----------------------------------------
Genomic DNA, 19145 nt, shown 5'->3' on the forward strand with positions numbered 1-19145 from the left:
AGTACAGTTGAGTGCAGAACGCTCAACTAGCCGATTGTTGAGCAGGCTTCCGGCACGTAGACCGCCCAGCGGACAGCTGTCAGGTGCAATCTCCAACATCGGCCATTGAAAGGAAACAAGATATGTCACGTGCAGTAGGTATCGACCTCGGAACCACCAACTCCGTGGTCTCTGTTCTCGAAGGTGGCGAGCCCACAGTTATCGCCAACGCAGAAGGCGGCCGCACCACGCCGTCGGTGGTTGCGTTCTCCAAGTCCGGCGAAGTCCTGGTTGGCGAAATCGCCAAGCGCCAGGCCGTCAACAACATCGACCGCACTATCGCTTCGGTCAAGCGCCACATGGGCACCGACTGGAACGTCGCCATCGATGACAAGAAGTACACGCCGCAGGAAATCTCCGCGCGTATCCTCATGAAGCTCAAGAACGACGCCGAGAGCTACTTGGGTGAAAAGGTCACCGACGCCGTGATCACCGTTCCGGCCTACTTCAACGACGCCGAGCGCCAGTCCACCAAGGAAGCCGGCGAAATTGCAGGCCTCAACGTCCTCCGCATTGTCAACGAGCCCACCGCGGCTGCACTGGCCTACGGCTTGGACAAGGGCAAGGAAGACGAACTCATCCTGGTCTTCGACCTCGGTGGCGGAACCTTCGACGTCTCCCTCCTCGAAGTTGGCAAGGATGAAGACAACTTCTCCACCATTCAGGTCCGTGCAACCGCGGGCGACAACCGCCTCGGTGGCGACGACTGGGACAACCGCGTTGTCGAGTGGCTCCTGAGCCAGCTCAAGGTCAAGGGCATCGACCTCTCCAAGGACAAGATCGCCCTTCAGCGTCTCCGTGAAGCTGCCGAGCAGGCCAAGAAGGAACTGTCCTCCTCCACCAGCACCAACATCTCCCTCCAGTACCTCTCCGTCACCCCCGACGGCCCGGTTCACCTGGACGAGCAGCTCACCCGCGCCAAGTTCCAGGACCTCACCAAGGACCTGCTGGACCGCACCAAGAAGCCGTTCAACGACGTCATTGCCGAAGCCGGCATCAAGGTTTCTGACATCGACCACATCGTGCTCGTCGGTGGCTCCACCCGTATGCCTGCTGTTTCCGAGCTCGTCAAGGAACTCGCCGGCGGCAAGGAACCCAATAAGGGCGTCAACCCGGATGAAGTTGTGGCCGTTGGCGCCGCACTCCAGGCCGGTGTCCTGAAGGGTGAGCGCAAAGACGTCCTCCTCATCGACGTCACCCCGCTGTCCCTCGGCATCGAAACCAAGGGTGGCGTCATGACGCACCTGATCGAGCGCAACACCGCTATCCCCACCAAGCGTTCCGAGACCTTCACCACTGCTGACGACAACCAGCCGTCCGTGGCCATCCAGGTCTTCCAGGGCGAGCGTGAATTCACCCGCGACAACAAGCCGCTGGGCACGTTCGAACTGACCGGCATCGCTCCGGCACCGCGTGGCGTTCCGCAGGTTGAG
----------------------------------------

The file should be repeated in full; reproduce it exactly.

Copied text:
Genomic DNA, 19145 nt, shown 5'->3' on the forward strand with positions numbered 1-19145 from the left:
AGTACAGTTGAGTGCAGAACGCTCAACTAGCCGATTGTTGAGCAGGCTTCCGGCACGTAGACCGCCCAGCGGACAGCTGTCAGGTGCAATCTCCAACATCGGCCATTGAAAGGAAACAAGATATGTCACGTGCAGTAGGTATCGACCTCGGAACCACCAACTCCGTGGTCTCTGTTCTCGAAGGTGGCGAGCCCACAGTTATCGCCAACGCAGAAGGCGGCCGCACCACGCCGTCGGTGGTTGCGTTCTCCAAGTCCGGCGAAGTCCTGGTTGGCGAAATCGCCAAGCGCCAGGCCGTCAACAACATCGACCGCACTATCGCTTCGGTCAAGCGCCACATGGGCACCGACTGGAACGTCGCCATCGATGACAAGAAGTACACGCCGCAGGAAATCTCCGCGCGTATCCTCATGAAGCTCAAGAACGACGCCGAGAGCTACTTGGGTGAAAAGGTCACCGACGCCGTGATCACCGTTCCGGCCTACTTCAACGACGCCGAGCGCCAGTCCACCAAGGAAGCCGGCGAAATTGCAGGCCTCAACGTCCTCCGCATTGTCAACGAGCCCACCGCGGCTGCACTGGCCTACGGCTTGGACAAGGGCAAGGAAGACGAACTCATCCTGGTCTTCGACCTCGGTGGCGGAACCTTCGACGTCTCCCTCCTCGAAGTTGGCAAGGATGAAGACAACTTCTCCACCATTCAGGTCCGTGCAACCGCGGGCGACAACCGCCTCGGTGGCGACGACTGGGACAACCGCGTTGTCGAGTGGCTCCTGAGCCAGCTCAAGGTCAAGGGCATCGACCTCTCCAAGGACAAGATCGCCCTTCAGCGTCTCCGTGAAGCTGCCGAGCAGGCCAAGAAGGAACTGTCCTCCTCCACCAGCACCAACATCTCCCTCCAGTACCTCTCCGTCACCCCCGACGGCCCGGTTCACCTGGACGAGCAGCTCACCCGCGCCAAGTTCCAGGACCTCACCAAGGACCTGCTGGACCGCACCAAGAAGCCGTTCAACGACGTCATTGCCGAAGCCGGCATCAAGGTTTCTGACATCGACCACATCGTGCTCGTCGGTGGCTCCACCCGTATGCCTGCTGTTTCCGAGCTCGTCAAGGAACTCGCCGGCGGCAAGGAACCCAATAAGGGCGTCAACCCGGATGAAGTTGTGGCCGTTGGCGCCGCACTCCAGGCCGGTGTCCTGAAGGGTGAGCGCAAAGACGTCCTCCTCATCGACGTCACCCCGCTGTCCCTCGGCATCGAAACCAAGGGTGGCGTCATGACGCACCTGATCGAGCGCAACACCGCTATCCCCACCAAGCGTTCCGAGACCTTCACCACTGCTGACGACAACCAGCCGTCCGTGGCCATCCAGGTCTTCCAGGGCGAGCGTGAATTCACCCGCGACAACAAGCCGCTGGGCACGTTCGAACTGACCGGCATCGCTCCGGCACCGCGTGGCGTTCCGCAGGTTGAG